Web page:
No doubt about it, now is the time to make preparations to invest in real estate, especially rental properties. With the mortgage market plummeting and buyers going into foreclosure, there has been a shift in demand. More people are going to be looking to rent, and more houses are going to be coming up for sale. Further, mortgage rates are decreasing. My prediction is that over the next 1-2 years there will be more easy deals than many years past. So the problem is not going to be finding good deals, it is going to be buying into them. But hopefully, these few pointers will get you going in the right direction.

Stopped being Scared and Take Action!

This is the single biggest reason why people don’t ever become more than average. Everyone is afraid of losing money, or being destroyed financially, and just won’t take the risk. You have to just decide that you are going to make a bold move and step out there to make something happen. As I said before, the next year or two is going to be the perfect opportunity to begin buying rental property. Stop over-researching and mulling over the what-ifs and start taking steps to making it happen.

Shoot for 1%

In any deal you are looking at, be sure that however much you put into it initially, that the rent will equal at least 1% of that amount. I don’t just mean the purchase price, I mean all up front fees to purchase, close, and make any repairs to the property. You will find with vacancy, maintenance and hassle it just won’t be worth it to do a deal for any less.

Start Small when Buying Rental Property

Small house always rent easier than large houses. Look for 2/1 houses in good neighborhoods. Small houses plus the right location and price equals rental profits. I own and/or manage several houses, and the small ones are always easier over all. And you tend to make similar money. Maybe not quite as much as the larger houses, but compared to the risk, it is a much better deal.

Buy Rental Properties One by One 

I’m not suggesting that you don’t buy a two property deal if it is really sweet, but don’t use all your time looking for the next deal when you have one in front of you already. This is especially true when you are just starting out. Real estate investing is risky, and you need to take it slow in the beginning, while you are learning the ropes. Often the people you are buying from or renting to will attempt to take advantage of you, and you need to be cautious. Going slow is the best option when you are starting out to learn, and see just what it takes to get a deal off the ground and producing.

Establish Industry Relationships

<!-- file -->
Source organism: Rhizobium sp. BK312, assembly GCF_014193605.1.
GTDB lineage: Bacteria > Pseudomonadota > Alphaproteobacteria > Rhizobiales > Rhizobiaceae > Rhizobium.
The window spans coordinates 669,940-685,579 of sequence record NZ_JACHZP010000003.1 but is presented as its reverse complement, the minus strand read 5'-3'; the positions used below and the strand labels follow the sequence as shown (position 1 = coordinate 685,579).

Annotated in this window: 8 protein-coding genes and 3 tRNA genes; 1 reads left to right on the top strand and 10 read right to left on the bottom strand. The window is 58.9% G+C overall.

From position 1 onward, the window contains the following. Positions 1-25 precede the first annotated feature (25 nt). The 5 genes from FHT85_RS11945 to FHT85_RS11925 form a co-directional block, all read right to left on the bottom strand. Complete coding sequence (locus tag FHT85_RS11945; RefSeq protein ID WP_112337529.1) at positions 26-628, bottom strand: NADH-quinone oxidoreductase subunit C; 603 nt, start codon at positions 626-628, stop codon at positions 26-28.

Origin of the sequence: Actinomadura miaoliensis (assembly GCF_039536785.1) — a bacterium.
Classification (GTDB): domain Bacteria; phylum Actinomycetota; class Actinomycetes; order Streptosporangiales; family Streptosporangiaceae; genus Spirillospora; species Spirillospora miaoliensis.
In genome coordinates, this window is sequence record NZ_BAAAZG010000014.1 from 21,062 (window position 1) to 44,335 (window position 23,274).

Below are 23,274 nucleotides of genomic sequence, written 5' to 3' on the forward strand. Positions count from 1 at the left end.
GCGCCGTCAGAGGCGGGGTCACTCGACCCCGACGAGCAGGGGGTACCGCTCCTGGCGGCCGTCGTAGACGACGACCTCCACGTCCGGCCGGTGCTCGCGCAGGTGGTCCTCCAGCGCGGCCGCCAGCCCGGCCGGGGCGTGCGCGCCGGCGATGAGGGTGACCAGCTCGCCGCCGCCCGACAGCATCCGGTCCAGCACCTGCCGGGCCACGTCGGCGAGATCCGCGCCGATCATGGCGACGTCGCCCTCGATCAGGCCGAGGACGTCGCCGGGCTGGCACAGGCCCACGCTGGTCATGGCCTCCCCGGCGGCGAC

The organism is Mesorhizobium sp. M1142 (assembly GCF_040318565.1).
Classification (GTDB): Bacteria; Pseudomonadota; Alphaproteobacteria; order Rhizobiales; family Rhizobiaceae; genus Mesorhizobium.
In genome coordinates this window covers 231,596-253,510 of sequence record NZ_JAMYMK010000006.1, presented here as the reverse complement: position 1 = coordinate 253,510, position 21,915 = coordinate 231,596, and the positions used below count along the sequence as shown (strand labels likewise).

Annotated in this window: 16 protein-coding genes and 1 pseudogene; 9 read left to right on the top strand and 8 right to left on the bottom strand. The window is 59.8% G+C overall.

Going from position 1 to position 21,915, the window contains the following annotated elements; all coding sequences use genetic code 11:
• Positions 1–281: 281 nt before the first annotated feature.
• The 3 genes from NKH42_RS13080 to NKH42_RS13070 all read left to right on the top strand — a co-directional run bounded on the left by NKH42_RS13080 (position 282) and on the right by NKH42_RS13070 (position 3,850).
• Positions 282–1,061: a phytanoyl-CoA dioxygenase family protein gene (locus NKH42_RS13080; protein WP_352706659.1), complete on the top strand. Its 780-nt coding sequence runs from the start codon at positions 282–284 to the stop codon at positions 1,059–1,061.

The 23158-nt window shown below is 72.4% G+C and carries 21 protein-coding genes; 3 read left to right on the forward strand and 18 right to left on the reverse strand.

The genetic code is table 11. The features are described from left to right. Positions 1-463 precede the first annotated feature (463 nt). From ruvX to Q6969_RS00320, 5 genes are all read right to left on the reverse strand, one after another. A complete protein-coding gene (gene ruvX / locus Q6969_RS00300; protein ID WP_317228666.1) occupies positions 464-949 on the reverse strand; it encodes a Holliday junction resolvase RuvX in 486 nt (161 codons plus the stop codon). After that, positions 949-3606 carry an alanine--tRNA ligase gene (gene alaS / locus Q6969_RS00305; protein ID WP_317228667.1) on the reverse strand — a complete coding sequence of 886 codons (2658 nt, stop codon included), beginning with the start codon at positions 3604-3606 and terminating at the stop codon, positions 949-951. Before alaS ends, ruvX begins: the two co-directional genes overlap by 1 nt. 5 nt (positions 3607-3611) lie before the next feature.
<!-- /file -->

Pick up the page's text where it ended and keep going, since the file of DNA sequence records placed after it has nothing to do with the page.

This one is huge. You really, really need a quality real estate agent and banker for starters. You need them to make sure your property fits the rental model you are looking for, how good the neighborhood is that you are looking to invest in, and securing the best deals. I highly recommend taking these professionals to lunch, to show them you are serious and want to to have a relationship with them, not just get the best deal possible and then go with someone else that shows a slightly better rate or terms. These relationships will pay off with referrals, and deals you didn’t even know were on the market down the road. Also, join the local real estate investor club in your area. You may learn something you didn’t know, but more importantly, you will meet people that can help you down the road.

Establish Tenant Relationships

Doing right by your tenants can get you in position to extend contracts, and even get referrals for new tenants in other properties you may have. I just recently had a call where one of my tenants asked me if I had housing for a friend of theirs. Relationships, relationships, relationships. They pay off in the long run.

Don’t Get Emotional

This can really cause serious damage to your business. If you let angry, grief, or any other emotion sway your decision making, you are in for a long, hard ride to poorville. Sometimes tenants can be so aggravating, but stop and ask yourself, “Will it really do any good for me to get mad and yell at them?” In almost every case, it just makes matters worse. Work with the tenant as much as possible, and if worse comes worse, write the eviction letter. But do your best not to burn bridges.

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